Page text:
As we discussed in my last post, “So You Want to be a Foster Home,” the hardest part of fostering is letting go. For every foster pet, there comes a time when she has gained all she can from foster care, and needs to find a permanent, adoptive home. It’s bittersweet, knowing that you’ve done a great thing by giving an animal a second chance, but having to allow a pet you’ve come to love to move on. It’s important to allow yourself time to grieve, and to celebrate your foster pet’s new home.
Understand the Adoption Process
Many foster parents find that taking an active role in the process of adoption helps ease their foster pets’ transition from foster home to adoptive home. While every rescue has a different policy on the amount of weight a foster parent’s opinion carries during the adoption process, and how involved you can be, if you think that helping to choose your foster pet’s forever home would make letting go easier for you, seek out a rescue that allows this. Many rescues, particularly those that operate primarily through a network of foster homes, allow foster parents to review adoption applications for their foster pets and nix applicants who sound like a poor match.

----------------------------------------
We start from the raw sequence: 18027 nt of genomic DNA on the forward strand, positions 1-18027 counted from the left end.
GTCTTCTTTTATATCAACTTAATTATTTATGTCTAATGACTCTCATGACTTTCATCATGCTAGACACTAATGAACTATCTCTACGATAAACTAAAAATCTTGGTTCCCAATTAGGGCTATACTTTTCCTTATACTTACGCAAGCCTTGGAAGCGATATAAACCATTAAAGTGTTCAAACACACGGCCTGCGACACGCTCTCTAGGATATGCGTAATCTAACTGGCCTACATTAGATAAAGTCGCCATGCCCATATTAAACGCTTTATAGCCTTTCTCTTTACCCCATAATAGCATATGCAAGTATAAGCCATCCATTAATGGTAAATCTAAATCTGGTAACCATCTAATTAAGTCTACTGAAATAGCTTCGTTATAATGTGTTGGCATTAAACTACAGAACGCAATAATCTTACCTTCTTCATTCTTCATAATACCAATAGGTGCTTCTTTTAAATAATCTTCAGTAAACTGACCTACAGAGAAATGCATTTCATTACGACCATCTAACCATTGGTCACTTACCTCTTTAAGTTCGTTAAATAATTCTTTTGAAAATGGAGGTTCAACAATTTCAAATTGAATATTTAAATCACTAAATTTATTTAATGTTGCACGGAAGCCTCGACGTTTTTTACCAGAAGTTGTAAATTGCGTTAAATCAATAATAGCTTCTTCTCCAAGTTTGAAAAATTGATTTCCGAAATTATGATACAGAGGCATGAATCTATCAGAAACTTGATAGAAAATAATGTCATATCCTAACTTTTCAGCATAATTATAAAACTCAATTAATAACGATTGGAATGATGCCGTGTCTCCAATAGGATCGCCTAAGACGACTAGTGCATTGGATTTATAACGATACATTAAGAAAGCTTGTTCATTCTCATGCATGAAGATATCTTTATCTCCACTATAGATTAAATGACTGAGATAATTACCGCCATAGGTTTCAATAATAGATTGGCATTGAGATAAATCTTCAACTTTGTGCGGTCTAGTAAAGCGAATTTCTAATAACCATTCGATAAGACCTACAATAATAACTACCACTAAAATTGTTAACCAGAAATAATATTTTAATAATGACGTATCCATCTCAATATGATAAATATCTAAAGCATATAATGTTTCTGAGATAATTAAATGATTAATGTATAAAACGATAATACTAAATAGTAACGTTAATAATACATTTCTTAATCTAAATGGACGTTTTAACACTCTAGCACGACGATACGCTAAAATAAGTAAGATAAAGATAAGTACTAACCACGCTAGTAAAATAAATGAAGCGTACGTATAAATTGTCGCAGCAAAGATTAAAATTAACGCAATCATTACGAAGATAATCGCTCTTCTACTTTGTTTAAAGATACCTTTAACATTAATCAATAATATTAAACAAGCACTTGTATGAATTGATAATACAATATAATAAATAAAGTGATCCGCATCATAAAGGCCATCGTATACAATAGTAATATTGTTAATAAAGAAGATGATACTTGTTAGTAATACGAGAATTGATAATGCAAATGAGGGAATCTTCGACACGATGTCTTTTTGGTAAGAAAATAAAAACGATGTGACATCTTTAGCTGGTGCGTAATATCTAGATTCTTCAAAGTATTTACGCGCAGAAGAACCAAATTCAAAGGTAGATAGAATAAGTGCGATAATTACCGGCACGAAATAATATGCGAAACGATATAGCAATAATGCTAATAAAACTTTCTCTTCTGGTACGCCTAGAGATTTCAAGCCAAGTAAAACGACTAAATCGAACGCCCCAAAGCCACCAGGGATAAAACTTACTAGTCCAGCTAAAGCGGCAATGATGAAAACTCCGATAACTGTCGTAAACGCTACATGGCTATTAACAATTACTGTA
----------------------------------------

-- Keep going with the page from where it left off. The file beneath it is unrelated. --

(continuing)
However, busier shelters and open-admission shelters most often require that foster pets be returned to the shelter for adoption, unless they happen to find a new home during the foster period. While most people find returning a foster pet to a noisy, hectic shelter environment difficult, the busiest shelters are most in need of help. Foster parents who volunteer for shelters with open admission policies often are the only thing standing between vulnerable pets, from the very young to the very old, and euthanasia at the time of intake. Some municipal shelters are unable to accomodate pets with special needs, and, in the absence of an available foster home will euthanize pets unable to thrive in a shelter environment.